The Kauri Museum at the west coast village of Matakohe is the biggest indoor attraction in the region with the largest collection of kauri gum in the world.
General manager Tracey Wedge said gum polisher Thelma Nash was in residence and people could watch her at work. Wedge also pointed at their collection of Māori taonga collected by Andrew Rintoul in the late 19th and early 20th.
Further north along the west coast, Hokianga i-Site recommends the local eateries, one of its many local walks, fishing along the harbour site or the Saturday market in Opononi.
On the remote Karikari Peninsula, Carrington Estate is back in full swing offering accommodation, golfing, wine tasting, swimming and more.
Receptionist Tracey Waters said it felt good to be back in business and the books for June looked good so far.
Far North tourism operators Harrisons Cape Runners can finally offer their Cape Reinga tours in their Kiwi engineered, four-wheel-drive buses again.
Owner Cheryl Harrison said they were running several parallel businesses, but it was good to take people out again and show them the true Far North. She would miss having the weekends off as they are back to working seven days a week.
She said they had many "hard-case drivers who have plenty of stories to tell" while taking visitors along 90 Mile Beach to the very top of Northland.
Meanwhile, mountain bikers are expected to flock to the Bay of Islands this weekend when Waitangi Mountain Bike Park opens its longest trail yet, the 3.2km Ngaawarinui/The Big Easy. The gently undulating grade 2 loop has an all-weather surface and some simple challenges ideal for riders still getting to grips with the sport.
One of Kerikeri's most popular weekend attractions, the Old Packhouse Market on Kerikeri Rd, is reopening today but with a limit of 100 customers at any one time.
Owner Judy Hyland expected about 40 stalls today, with plenty of food choices in particular, and 30 on Sunday.
Ōhaeawai musician Jane Tane is performing today and Kerikeri trio NostalJam will bring their unique jazz-blues sound to Sunday's market. The market runs until 1.30pm today and 9-1.30pm on Sunday.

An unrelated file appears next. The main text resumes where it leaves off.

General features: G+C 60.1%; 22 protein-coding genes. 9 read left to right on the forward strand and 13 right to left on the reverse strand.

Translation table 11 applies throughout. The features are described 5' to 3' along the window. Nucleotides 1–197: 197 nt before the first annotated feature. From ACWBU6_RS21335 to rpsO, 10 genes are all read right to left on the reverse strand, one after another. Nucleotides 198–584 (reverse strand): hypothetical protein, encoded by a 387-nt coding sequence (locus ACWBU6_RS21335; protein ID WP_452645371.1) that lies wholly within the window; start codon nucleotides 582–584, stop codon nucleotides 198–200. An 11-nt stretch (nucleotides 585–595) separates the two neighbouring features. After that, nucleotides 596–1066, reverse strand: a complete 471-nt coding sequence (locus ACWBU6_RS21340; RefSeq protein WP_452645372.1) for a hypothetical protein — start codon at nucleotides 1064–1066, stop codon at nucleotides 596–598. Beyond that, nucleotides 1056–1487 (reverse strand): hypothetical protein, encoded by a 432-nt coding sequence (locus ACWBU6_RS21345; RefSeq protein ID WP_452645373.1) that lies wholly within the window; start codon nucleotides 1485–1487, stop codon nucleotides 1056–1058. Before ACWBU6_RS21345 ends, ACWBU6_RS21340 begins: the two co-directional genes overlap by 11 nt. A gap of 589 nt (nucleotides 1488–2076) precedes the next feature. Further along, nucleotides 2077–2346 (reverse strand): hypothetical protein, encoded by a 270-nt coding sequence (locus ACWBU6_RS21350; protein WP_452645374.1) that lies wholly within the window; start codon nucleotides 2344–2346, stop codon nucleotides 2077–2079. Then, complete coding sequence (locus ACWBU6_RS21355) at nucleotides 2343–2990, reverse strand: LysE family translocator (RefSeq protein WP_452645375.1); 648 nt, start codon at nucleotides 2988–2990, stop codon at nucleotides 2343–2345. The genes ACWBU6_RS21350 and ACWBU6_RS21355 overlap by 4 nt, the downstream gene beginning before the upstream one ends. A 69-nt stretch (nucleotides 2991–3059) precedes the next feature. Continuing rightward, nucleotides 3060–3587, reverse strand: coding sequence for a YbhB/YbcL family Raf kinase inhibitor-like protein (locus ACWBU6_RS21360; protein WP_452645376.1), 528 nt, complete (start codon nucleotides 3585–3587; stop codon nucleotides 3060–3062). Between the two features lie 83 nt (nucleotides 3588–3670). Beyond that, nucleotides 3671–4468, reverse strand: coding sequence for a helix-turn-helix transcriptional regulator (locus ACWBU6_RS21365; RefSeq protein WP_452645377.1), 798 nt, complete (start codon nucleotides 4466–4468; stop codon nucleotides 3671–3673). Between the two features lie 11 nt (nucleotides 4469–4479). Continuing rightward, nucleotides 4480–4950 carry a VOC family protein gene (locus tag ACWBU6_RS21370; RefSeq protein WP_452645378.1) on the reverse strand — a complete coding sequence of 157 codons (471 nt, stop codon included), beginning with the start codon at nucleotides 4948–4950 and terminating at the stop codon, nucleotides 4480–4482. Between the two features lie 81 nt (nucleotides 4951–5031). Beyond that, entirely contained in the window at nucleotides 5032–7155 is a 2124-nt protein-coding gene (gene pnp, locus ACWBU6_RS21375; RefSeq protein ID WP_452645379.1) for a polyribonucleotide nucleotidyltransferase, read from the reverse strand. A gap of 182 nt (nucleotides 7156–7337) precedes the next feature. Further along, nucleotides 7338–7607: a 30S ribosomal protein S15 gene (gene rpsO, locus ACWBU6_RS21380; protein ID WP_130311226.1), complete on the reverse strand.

Chief executive of the Waitangi Treaty Grounds, Greg McManus, said all museums, attractions and cultural performances were operating again.
"The highlight at the moment would be our new museum, Te Rau Aroha, which opened this year and not many people would have seen yet. It's a nice time to visit too because it's nice and quiet without all the international tourists."
Further south in Kaipara, the Mangawhai Tavern had a busy couple of weeks since they started firing up their lunch and evening kitchen stoves again, and their reopened the bar last week.
General manager Justin Howse said the tavern was known for its modern food pub and selection of craft beers and was glad to welcome locals and people outside the region alike.
He said the tavern as well as had no problems with adjusting to the Covid-19 regulations since its reopening, the only they were missing out on at the moment was music gigs.
Howse also pointed out that besides the tavern, Mangawhai had many exceptional eateries that are worth a visit.
For those who need some movement after a filling meal in town, the Mangawhai Activity Zone offers plenty to do with a large skatepark, playground, flying fox, sports fields, and bike tracks.
And the Saturday market where locals sell an array of foods from artisan cheese and olive oils, to craft and sweets, is operating again.